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Conviction rates: Meaningful number or political weapon?

  • During the 2010 campaign, Jill Ravitch challenged incumbent Stephan Passalacqua, right, on his claim of an 88 percent conviction rate for felony cases that went to trial. (PD File)

In her successful 2010 bid for Sonoma County district attorney, Jill Ravitch hammered two-term incumbent Stephan Passalacqua over a conviction rate she said dropped to second-lowest in the state.

Ravitch vowed to do better, touting two decades of trial experience she said made her better qualified to make decisions and lead an office of about 50 prosecutors.

Voters were persuaded by the tough-talking litigator and elected her by a margin of 54 percent to 46 percent.

But a year into the job, Ravitch is unable to say whether she's winning any more cases than her predecessor.

In response to a request for conviction-rate statistics made earlier this month by The Press Democrat, her office said it did not have the data. The statistics are being collected and will be released at an unspecified date, Ravitch spokeswoman Christine Cook said in a Jan. 17 letter.

During the 2010 campaign, Ravitch challenged the 88 percent conviction rate claimed by Passalacqua for felony cases that went to trial — a small portion of the total cases.

She cited state Department of Justice statistics from 2003 to 2008 that showed Passalacqua never scored better than 74 percent and had the second-lowest rate in 2007 at just 62 percent, or 20 points below the state average.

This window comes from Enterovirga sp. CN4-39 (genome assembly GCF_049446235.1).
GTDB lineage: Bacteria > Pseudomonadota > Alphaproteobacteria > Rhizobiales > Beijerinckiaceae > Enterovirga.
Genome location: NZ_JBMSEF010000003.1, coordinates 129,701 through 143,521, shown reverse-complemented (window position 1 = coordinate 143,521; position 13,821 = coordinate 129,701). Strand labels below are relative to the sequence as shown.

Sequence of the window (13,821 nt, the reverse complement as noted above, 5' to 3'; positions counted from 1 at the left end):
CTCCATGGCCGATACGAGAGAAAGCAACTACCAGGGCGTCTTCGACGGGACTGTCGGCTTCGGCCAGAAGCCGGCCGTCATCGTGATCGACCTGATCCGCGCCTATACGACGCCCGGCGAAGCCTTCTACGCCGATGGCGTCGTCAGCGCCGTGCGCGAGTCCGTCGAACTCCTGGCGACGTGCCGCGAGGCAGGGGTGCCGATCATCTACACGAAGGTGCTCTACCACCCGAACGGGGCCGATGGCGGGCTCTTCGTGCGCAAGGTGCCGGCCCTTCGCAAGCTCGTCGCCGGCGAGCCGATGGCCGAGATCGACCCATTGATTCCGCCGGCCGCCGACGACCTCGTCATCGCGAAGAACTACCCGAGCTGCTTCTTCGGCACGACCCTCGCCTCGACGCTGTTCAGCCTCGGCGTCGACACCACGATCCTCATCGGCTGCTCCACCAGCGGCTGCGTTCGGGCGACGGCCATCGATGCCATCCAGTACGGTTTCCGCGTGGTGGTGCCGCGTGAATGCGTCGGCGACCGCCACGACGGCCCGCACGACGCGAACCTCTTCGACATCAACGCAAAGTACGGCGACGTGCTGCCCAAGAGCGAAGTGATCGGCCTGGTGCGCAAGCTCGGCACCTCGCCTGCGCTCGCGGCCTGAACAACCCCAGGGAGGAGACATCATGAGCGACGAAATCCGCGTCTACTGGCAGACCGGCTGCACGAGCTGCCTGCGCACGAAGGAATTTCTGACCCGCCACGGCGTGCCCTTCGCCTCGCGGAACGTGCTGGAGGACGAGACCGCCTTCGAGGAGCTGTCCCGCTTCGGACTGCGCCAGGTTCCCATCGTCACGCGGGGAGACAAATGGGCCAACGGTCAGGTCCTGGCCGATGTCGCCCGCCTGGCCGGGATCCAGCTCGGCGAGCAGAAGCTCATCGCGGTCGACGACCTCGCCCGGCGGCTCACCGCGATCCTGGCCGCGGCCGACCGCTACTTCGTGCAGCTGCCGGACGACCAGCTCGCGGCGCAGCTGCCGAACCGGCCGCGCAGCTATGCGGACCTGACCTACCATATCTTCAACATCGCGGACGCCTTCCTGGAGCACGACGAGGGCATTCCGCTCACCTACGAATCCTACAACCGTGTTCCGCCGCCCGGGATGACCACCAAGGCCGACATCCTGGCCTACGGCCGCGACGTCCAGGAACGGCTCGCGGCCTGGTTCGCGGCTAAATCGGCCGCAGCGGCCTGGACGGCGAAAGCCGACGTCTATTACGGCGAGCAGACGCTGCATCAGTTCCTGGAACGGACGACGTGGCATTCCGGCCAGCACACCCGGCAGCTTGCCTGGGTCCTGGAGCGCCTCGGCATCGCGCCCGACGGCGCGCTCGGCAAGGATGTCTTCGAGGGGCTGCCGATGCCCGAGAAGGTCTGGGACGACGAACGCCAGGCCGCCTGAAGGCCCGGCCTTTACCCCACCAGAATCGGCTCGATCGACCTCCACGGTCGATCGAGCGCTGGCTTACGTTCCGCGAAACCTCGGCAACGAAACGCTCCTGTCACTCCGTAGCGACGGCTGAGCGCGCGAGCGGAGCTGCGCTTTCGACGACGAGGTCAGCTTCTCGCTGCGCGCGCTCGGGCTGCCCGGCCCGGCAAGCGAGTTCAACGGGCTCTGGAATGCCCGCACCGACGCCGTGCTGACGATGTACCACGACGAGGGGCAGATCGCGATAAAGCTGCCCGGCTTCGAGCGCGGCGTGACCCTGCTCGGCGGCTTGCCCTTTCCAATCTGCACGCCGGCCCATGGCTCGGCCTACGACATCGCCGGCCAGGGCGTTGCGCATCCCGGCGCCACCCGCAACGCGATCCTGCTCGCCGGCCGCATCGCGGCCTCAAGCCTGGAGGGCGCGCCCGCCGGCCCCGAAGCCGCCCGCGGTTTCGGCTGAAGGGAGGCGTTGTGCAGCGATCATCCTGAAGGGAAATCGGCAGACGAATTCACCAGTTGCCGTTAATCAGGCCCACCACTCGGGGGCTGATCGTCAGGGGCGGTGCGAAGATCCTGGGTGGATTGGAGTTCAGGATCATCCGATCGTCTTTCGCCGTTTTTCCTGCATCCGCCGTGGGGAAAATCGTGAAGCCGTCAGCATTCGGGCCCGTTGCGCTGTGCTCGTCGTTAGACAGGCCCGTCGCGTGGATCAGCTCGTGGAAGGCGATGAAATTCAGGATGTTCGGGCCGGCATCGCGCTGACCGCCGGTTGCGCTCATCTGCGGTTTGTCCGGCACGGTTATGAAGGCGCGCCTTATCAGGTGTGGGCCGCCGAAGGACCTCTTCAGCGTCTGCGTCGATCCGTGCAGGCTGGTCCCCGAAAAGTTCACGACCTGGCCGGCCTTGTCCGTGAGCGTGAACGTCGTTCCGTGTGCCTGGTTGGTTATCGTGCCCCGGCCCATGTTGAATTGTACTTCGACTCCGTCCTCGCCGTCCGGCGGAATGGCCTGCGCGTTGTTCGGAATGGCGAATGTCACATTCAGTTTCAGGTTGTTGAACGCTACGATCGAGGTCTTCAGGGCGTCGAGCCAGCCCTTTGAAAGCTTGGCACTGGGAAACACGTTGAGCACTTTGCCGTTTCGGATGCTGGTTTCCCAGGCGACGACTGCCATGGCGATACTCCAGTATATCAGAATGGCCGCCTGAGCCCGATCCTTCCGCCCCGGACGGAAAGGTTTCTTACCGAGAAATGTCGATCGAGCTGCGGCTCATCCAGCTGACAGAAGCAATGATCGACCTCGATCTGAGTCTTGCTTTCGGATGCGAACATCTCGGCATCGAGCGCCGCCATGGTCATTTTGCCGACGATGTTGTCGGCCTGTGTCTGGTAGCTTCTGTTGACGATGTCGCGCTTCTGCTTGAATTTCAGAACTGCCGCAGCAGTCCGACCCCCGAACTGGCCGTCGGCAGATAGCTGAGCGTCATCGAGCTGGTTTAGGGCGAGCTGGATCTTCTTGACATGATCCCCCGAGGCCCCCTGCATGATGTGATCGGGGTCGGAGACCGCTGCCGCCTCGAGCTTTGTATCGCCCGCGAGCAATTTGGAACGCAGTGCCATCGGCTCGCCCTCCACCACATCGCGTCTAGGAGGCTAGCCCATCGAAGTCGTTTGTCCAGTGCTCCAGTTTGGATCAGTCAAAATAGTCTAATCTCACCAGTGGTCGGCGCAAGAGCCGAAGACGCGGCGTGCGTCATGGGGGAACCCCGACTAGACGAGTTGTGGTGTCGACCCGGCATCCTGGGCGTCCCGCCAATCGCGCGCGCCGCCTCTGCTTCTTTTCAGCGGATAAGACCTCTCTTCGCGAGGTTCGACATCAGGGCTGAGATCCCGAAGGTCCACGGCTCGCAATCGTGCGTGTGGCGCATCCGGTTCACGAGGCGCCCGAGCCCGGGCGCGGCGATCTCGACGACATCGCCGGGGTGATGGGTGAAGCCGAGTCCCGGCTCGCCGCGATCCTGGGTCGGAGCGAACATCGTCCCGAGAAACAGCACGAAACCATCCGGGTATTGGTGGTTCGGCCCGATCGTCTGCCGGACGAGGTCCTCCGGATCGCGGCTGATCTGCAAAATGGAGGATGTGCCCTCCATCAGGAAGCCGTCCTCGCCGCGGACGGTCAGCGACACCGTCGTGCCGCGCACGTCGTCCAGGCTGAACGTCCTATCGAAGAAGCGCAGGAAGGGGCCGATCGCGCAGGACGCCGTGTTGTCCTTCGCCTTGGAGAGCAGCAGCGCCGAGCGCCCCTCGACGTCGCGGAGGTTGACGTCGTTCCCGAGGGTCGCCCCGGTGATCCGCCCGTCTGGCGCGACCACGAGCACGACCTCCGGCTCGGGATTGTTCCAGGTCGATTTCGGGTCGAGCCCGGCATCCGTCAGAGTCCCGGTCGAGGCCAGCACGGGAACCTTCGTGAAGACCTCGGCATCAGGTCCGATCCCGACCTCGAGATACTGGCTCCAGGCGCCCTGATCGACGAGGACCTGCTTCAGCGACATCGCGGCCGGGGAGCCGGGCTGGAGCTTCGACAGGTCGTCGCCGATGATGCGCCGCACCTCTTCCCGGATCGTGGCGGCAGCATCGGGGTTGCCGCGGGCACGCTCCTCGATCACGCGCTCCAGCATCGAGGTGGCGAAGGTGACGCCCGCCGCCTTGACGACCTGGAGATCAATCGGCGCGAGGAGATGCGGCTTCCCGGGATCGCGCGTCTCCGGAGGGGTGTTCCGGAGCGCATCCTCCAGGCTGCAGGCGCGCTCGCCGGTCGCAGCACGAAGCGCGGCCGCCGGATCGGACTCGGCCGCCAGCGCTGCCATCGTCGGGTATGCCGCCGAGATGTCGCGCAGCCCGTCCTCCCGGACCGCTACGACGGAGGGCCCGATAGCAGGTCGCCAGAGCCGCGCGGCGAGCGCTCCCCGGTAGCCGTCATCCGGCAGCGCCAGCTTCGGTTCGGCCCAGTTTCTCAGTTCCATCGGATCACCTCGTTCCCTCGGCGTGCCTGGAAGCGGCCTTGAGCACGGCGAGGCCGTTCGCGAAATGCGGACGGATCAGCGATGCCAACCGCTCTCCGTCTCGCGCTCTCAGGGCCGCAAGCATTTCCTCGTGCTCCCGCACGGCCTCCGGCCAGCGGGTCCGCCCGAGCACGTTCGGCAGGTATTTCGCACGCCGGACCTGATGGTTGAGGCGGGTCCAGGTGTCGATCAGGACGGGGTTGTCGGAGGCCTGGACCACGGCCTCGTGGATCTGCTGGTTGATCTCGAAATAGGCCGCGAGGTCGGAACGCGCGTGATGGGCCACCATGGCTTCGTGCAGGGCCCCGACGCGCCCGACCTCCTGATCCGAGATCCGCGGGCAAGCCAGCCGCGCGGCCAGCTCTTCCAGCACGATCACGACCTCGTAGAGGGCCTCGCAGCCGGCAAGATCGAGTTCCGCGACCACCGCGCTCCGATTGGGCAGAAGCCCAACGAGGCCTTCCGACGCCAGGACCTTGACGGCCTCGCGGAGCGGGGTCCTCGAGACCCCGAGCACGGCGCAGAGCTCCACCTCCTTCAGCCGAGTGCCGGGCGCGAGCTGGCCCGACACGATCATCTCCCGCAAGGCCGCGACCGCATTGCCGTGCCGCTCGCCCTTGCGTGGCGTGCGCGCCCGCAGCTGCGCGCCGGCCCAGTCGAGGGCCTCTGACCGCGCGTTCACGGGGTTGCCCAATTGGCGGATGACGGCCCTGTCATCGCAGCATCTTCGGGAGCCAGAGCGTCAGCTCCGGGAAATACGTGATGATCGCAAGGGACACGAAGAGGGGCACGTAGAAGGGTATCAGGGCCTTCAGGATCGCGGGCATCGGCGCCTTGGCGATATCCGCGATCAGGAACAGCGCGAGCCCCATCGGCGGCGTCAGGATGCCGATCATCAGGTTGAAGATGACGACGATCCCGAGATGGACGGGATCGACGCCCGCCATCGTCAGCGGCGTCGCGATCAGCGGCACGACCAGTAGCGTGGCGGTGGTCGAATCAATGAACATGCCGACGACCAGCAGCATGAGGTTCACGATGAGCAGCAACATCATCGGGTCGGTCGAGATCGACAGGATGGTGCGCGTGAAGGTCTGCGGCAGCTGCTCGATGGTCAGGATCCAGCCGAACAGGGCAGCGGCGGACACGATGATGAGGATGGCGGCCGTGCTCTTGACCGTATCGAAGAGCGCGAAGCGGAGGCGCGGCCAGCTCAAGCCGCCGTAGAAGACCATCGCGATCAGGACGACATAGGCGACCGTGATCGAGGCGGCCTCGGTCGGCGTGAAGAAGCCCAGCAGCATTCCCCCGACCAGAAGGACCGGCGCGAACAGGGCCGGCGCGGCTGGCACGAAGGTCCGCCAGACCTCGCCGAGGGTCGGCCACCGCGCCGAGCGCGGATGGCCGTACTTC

She argued Sonoma County deserves better.

“There's a terrible pattern here. You're looking at someone who is consistently receiving a grade of D- or F. We deserve better,” Ravitch said during the campaign.

Passalacqua called the state's numbers inaccurate and requested a formal review.

He said his overall conviction rate was 79 percent, a figure he called “outstanding” at a time when county residents supported treatment and jail diversion programs.

Justice officials conceded their numbers could be unreliable, but said they were based on county reporting. Statistics for 2011 were not posted on the state's website.

Legal scholars questioned the difficulty of compiling trial conviction-rate statistics, but cautioned they were only one measure of a prosecutor's performance.

Robert Talbot, professor of law at the University of San Francisco, said they are mostly a political tool. A majority of criminal cases never go to trial, so it's important to consider other factors such as settlements and plea bargains — two things that are hard to quantify.

There are also other variables, like the quality of police investigations and the composition of local juries, he said.

“The conviction rate is an all-important political fact,” said Talbot, a former criminal defense lawyer. “But winning or losing might not have much to do with how good a prosecutor you are.”

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